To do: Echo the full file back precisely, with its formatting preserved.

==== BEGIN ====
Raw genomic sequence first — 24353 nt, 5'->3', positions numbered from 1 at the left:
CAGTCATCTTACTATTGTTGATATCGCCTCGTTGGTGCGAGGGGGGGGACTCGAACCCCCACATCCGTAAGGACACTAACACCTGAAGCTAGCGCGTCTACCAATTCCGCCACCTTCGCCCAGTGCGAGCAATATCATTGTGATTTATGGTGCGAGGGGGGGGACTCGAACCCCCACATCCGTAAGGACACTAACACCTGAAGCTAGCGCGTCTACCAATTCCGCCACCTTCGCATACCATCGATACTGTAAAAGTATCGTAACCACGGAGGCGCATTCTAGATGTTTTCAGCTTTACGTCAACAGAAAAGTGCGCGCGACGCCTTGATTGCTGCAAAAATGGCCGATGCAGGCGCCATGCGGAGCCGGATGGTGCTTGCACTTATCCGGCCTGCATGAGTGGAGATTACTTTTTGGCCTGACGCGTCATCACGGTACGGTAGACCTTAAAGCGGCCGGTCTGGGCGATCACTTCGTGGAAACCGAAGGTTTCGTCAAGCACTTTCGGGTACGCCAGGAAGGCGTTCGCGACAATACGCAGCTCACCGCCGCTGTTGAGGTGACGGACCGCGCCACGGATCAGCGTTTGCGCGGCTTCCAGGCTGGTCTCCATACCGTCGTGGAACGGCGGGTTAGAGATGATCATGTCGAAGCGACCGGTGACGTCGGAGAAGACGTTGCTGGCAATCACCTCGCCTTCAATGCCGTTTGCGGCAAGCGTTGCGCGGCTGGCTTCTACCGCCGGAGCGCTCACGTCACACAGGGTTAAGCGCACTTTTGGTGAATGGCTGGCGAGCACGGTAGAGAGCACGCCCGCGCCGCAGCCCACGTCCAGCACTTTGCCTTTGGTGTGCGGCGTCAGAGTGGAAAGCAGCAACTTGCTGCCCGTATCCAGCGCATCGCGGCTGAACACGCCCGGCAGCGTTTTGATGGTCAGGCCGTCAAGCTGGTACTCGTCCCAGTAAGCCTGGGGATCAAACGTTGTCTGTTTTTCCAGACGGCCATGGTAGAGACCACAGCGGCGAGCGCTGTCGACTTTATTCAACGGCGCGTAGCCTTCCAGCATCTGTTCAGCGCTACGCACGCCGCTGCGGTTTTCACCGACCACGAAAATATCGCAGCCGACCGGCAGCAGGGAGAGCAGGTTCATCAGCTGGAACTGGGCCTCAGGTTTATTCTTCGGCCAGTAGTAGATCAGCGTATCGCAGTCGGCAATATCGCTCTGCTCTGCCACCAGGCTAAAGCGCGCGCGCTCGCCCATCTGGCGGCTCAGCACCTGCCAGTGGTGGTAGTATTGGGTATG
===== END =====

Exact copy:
Raw genomic sequence first — 24353 nt, 5'->3', positions numbered from 1 at the left:
CAGTCATCTTACTATTGTTGATATCGCCTCGTTGGTGCGAGGGGGGGGACTCGAACCCCCACATCCGTAAGGACACTAACACCTGAAGCTAGCGCGTCTACCAATTCCGCCACCTTCGCCCAGTGCGAGCAATATCATTGTGATTTATGGTGCGAGGGGGGGGACTCGAACCCCCACATCCGTAAGGACACTAACACCTGAAGCTAGCGCGTCTACCAATTCCGCCACCTTCGCATACCATCGATACTGTAAAAGTATCGTAACCACGGAGGCGCATTCTAGATGTTTTCAGCTTTACGTCAACAGAAAAGTGCGCGCGACGCCTTGATTGCTGCAAAAATGGCCGATGCAGGCGCCATGCGGAGCCGGATGGTGCTTGCACTTATCCGGCCTGCATGAGTGGAGATTACTTTTTGGCCTGACGCGTCATCACGGTACGGTAGACCTTAAAGCGGCCGGTCTGGGCGATCACTTCGTGGAAACCGAAGGTTTCGTCAAGCACTTTCGGGTACGCCAGGAAGGCGTTCGCGACAATACGCAGCTCACCGCCGCTGTTGAGGTGACGGACCGCGCCACGGATCAGCGTTTGCGCGGCTTCCAGGCTGGTCTCCATACCGTCGTGGAACGGCGGGTTAGAGATGATCATGTCGAAGCGACCGGTGACGTCGGAGAAGACGTTGCTGGCAATCACCTCGCCTTCAATGCCGTTTGCGGCAAGCGTTGCGCGGCTGGCTTCTACCGCCGGAGCGCTCACGTCACACAGGGTTAAGCGCACTTTTGGTGAATGGCTGGCGAGCACGGTAGAGAGCACGCCCGCGCCGCAGCCCACGTCCAGCACTTTGCCTTTGGTGTGCGGCGTCAGAGTGGAAAGCAGCAACTTGCTGCCCGTATCCAGCGCATCGCGGCTGAACACGCCCGGCAGCGTTTTGATGGTCAGGCCGTCAAGCTGGTACTCGTCCCAGTAAGCCTGGGGATCAAACGTTGTCTGTTTTTCCAGACGGCCATGGTAGAGACCACAGCGGCGAGCGCTGTCGACTTTATTCAACGGCGCGTAGCCTTCCAGCATCTGTTCAGCGCTACGCACGCCGCTGCGGTTTTCACCGACCACGAAAATATCGCAGCCGACCGGCAGCAGGGAGAGCAGGTTCATCAGCTGGAACTGGGCCTCAGGTTTATTCTTCGGCCAGTAGTAGATCAGCGTATCGCAGTCGGCAATATCGCTCTGCTCTGCCACCAGGCTAAAGCGCGCGCGCTCGCCCATCTGGCGGCTCAGCACCTGCCAGTGGTGGTAGTATTGGGTATG